The problem of floods, from a planning perspective, calls for a mix of short-term, medium term and long term measures that must be specific to the region. To counter floods, a number of river taming works need to be annually constructed on the river. The rivers, Ravi and Sutlej near the international border, need to be paid special attention to counter the floods menace resulting from protective works constructed by the neighbouring country and the shifting course of the rivers. There is a need to adopt a coordinated management approach to minimize the floods in the state, by formulating suitable drainage policy for annual maintenance of drains and ensuring optimum utilization of hydro-power and irrigation potential.

Effect of Floods During Rainy Season in Punjab in India


Villages/ towns effected (No.)

Area affected (in sq. km.)

Population affected (No.)

Human lives lost (No.)

Cattle heads lost (No.)























































Source: Statistical Abstract, Govt. of Punjab, various issues.

Another important aspect is water quality, which is impacted by untreated or inadequately treated industrial effluents and sewage flowing into nallahs and rivers. The problem is further compounded by the mixing of storm water and sewage in various municipal towns, as these carry solid waste, biomedical waste and other hazardous waste from city roads into the water bodies. The pollution and contamination of water resources due to industrial waste, sewage and excessive use of chemical/pesticides in agriculture has led to high pH, BoD, DO, faecal coliform and concentrations of arsenic etc. At some places, the water has become toxic due to high concentration of heavy metals, adversely affecting the health of the populace and causing diseases like cancer. Toxic water may even enter the food chain, affecting genotoxicity and possibly even the DNA, causing irreparable loss to both human beings and wildlife. The chemical quality of groundwater is also deteriorating due to natural release of selenium and fluorides. As such, special attention needs to be given to these aspects to provide safe water.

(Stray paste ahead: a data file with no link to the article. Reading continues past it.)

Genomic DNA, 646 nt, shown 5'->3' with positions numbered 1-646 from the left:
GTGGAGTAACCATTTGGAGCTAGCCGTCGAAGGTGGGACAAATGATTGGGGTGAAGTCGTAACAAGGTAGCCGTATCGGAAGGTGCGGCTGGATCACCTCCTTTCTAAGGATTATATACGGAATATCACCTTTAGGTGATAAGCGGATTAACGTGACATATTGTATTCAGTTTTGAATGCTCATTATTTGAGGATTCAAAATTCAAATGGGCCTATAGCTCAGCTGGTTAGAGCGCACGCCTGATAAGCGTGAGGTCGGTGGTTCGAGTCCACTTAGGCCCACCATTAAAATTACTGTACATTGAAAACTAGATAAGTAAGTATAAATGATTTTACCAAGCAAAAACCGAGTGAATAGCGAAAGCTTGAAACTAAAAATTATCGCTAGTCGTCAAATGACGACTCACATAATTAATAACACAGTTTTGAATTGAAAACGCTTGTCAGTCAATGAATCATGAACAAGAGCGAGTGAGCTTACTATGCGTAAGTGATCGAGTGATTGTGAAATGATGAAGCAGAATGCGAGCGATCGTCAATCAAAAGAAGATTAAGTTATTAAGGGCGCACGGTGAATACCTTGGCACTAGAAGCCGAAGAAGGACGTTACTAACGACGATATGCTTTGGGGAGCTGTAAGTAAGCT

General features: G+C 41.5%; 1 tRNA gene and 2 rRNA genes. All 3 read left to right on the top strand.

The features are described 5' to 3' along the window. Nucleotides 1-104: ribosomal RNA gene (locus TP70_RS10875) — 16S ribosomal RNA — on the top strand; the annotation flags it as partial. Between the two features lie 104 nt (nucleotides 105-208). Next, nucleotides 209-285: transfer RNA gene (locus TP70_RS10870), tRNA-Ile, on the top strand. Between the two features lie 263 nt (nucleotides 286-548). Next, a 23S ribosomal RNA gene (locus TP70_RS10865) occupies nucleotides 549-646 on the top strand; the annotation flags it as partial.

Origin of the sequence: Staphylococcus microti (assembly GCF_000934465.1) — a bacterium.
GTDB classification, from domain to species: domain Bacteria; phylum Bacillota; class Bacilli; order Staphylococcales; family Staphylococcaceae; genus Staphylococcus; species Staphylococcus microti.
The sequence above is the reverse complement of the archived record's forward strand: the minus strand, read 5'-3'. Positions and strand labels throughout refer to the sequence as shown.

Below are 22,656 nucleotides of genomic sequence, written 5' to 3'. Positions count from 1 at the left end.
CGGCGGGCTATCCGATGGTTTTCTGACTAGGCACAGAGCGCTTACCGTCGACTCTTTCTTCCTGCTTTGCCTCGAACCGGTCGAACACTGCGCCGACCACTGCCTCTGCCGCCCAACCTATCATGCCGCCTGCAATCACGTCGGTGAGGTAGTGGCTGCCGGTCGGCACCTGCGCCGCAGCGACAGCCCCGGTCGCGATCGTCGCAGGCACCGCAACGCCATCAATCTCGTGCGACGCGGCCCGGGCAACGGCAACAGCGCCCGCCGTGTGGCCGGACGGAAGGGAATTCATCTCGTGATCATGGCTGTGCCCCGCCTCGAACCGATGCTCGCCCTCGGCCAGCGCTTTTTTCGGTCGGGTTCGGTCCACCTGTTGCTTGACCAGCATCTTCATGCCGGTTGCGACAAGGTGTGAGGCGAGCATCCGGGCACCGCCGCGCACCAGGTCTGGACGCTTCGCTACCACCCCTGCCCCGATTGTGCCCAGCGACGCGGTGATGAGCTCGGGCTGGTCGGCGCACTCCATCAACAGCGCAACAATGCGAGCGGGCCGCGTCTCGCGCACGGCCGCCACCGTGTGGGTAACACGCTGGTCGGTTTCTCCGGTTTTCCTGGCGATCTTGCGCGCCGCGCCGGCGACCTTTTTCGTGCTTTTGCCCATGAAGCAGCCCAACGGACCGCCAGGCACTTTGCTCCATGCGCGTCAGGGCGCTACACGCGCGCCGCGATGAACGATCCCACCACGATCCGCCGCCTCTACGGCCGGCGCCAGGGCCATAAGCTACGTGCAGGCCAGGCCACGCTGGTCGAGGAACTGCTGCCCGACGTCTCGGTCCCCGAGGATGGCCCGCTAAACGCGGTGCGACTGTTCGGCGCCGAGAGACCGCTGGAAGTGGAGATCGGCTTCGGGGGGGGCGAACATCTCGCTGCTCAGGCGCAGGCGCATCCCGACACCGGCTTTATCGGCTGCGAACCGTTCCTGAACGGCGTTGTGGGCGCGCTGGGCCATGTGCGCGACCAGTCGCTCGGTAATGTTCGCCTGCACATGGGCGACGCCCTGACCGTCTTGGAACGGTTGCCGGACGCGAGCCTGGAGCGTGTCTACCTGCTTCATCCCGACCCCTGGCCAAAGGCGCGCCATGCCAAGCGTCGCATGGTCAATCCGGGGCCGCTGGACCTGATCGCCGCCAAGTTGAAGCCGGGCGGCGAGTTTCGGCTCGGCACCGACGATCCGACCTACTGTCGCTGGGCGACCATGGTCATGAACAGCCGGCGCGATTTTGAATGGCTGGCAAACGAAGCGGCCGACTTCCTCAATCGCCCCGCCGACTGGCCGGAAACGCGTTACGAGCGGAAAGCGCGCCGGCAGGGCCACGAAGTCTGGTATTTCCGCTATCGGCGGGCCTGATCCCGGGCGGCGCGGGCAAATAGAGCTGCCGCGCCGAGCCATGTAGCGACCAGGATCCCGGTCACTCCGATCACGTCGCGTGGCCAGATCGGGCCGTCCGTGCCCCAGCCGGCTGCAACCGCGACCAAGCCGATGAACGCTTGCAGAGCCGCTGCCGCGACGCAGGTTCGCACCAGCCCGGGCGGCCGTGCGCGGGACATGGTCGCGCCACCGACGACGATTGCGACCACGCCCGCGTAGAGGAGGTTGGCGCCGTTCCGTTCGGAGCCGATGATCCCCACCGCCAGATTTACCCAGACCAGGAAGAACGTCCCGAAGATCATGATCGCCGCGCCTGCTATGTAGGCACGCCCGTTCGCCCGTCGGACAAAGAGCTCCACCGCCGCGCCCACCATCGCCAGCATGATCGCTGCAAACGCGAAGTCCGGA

Despite the recently formulated Punjab State Water Policy (2008), a lot remains to be done. Although scarcity of water has been a serious problem for at least the last two decades, the investment in research and development in water use efficiency has not yet picked up. Thus R&D programmes on water use efficiency need to be given the highest priority. There is also an urgent need to develop a long term policy for groundwater use and recharge to help maintain an optimum balance. The current negative balance between annual available water supply and actual use needs to be corrected through multipronged strategies like making maximum use of surface water, increasing recharge addressing the urban sector, and reducing demand for water.

The state government passed the Preservation of Subsoil Water Ordinance in 2008 to institutionalize delayed sowing of paddy. If Punjab is to continue as the foodgrain capital of India, modern agricultural practices will have to take into account the reality of the water situation and create a feasible long term plan for a sustainable future.